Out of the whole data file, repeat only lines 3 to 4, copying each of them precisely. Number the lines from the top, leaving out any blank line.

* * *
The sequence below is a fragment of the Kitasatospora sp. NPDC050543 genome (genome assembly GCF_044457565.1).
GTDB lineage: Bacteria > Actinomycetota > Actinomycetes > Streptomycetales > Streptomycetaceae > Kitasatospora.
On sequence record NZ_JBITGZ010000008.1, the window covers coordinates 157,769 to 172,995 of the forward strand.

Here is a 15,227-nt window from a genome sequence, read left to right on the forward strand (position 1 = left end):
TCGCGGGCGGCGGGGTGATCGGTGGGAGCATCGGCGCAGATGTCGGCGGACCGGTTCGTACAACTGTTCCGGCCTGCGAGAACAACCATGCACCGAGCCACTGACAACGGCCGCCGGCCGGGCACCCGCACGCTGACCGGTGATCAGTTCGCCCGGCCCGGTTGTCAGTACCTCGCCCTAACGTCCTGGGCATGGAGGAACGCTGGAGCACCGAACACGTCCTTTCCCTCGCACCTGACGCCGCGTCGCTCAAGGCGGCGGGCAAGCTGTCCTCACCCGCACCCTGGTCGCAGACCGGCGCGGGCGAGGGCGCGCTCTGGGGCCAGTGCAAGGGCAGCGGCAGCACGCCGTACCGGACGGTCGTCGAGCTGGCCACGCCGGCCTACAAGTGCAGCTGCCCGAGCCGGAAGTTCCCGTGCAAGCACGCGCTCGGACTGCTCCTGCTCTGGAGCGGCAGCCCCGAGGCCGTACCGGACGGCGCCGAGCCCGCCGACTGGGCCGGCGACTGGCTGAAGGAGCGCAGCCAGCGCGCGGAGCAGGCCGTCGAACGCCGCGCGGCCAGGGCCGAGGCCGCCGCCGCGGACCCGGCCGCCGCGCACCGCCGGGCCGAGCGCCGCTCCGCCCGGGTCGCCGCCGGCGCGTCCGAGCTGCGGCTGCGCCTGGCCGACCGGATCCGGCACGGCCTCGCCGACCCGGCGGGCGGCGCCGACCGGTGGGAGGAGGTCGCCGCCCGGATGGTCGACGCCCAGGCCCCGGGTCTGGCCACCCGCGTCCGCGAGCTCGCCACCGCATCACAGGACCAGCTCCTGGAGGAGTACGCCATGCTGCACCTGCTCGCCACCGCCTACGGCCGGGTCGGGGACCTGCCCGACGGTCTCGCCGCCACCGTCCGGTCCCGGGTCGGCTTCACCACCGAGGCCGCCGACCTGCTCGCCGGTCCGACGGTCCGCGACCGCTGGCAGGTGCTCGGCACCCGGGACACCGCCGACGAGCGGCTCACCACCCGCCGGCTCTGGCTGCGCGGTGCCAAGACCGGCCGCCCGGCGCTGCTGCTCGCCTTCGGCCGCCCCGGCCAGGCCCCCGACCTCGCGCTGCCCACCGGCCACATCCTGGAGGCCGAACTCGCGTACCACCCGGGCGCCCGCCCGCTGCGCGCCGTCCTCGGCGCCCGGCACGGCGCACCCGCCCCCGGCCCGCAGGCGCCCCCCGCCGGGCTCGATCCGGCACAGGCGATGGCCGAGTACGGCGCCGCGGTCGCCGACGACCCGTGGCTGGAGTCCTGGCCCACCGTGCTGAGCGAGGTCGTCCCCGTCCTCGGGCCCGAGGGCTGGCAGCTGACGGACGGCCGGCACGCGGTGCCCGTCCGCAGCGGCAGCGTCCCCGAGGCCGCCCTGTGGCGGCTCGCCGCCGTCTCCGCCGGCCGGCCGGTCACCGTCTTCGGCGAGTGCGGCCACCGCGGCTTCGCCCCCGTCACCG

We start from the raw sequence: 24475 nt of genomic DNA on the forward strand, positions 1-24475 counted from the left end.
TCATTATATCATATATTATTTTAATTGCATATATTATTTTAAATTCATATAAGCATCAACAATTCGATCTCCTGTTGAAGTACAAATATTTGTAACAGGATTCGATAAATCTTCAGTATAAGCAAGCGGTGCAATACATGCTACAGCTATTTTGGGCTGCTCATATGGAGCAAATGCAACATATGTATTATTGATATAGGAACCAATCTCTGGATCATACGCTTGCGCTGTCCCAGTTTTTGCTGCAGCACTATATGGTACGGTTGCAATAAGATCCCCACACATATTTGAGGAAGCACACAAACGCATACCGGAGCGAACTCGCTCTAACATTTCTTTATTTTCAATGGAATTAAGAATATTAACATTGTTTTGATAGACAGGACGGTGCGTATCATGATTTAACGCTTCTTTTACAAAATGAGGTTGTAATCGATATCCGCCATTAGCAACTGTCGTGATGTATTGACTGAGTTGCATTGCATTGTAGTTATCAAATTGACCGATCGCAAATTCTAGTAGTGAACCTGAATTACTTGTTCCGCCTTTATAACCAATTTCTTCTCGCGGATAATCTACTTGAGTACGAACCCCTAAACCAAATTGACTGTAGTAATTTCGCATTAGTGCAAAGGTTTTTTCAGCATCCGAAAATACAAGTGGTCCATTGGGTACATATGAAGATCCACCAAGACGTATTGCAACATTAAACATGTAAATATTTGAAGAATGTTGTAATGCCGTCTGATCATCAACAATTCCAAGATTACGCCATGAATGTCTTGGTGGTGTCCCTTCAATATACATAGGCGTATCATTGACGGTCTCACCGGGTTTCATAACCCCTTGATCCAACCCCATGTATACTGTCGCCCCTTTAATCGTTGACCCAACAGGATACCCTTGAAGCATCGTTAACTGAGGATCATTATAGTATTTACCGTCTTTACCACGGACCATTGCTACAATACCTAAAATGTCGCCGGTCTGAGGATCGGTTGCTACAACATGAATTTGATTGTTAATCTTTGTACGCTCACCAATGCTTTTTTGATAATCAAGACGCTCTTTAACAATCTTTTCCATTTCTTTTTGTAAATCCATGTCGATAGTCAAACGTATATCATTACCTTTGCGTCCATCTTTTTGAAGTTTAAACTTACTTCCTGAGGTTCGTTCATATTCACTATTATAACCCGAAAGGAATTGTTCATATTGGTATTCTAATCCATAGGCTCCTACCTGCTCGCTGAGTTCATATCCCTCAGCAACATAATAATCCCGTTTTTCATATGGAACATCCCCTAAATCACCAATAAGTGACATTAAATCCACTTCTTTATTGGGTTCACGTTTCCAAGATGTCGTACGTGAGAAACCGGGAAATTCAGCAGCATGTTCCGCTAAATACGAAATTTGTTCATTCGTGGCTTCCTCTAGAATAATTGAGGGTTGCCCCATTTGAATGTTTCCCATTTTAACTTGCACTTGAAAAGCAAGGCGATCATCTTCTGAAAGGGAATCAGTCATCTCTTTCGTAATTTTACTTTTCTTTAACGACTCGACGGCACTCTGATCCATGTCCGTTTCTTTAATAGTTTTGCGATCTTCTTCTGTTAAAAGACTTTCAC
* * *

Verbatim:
On sequence record NZ_JBITGZ010000008.1, the window covers coordinates 157,769 to 172,995 of the forward strand.

Here is a 15,227-nt window from a genome sequence, read left to right on the forward strand (position 1 = left end):